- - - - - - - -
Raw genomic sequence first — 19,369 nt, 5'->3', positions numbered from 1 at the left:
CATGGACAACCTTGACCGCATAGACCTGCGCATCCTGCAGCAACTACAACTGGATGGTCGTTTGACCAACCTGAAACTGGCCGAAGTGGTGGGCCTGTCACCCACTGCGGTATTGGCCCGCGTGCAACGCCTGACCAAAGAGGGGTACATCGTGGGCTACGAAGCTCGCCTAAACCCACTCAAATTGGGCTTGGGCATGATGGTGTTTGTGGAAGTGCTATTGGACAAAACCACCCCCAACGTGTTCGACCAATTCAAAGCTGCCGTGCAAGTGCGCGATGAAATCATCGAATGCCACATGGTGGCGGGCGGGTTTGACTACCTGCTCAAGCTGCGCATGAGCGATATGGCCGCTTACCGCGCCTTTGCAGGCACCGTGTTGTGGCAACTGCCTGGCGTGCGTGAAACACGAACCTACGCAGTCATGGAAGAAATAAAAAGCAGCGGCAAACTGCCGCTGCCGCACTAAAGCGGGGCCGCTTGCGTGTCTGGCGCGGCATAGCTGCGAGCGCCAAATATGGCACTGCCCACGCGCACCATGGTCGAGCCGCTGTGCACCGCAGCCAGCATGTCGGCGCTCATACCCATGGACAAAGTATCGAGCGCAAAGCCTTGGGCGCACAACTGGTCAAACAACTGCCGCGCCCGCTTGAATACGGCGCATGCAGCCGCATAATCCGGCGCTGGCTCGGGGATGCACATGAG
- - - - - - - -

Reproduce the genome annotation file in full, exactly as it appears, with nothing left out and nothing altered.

Raw genomic sequence first — 19,369 nt, 5'->3', positions numbered from 1 at the left:
CATGGACAACCTTGACCGCATAGACCTGCGCATCCTGCAGCAACTACAACTGGATGGTCGTTTGACCAACCTGAAACTGGCCGAAGTGGTGGGCCTGTCACCCACTGCGGTATTGGCCCGCGTGCAACGCCTGACCAAAGAGGGGTACATCGTGGGCTACGAAGCTCGCCTAAACCCACTCAAATTGGGCTTGGGCATGATGGTGTTTGTGGAAGTGCTATTGGACAAAACCACCCCCAACGTGTTCGACCAATTCAAAGCTGCCGTGCAAGTGCGCGATGAAATCATCGAATGCCACATGGTGGCGGGCGGGTTTGACTACCTGCTCAAGCTGCGCATGAGCGATATGGCCGCTTACCGCGCCTTTGCAGGCACCGTGTTGTGGCAACTGCCTGGCGTGCGTGAAACACGAACCTACGCAGTCATGGAAGAAATAAAAAGCAGCGGCAAACTGCCGCTGCCGCACTAAAGCGGGGCCGCTTGCGTGTCTGGCGCGGCATAGCTGCGAGCGCCAAATATGGCACTGCCCACGCGCACCATGGTCGAGCCGCTGTGCACCGCAGCCAGCATGTCGGCGCTCATACCCATGGACAAAGTATCGAGCGCAAAGCCTTGGGCGCACAACTGGTCAAACAACTGCCGCGCCCGCTTGAATACGGCGCATGCAGCCGCATAATCCGGCGCTGGCTCGGGGATGCACATGAG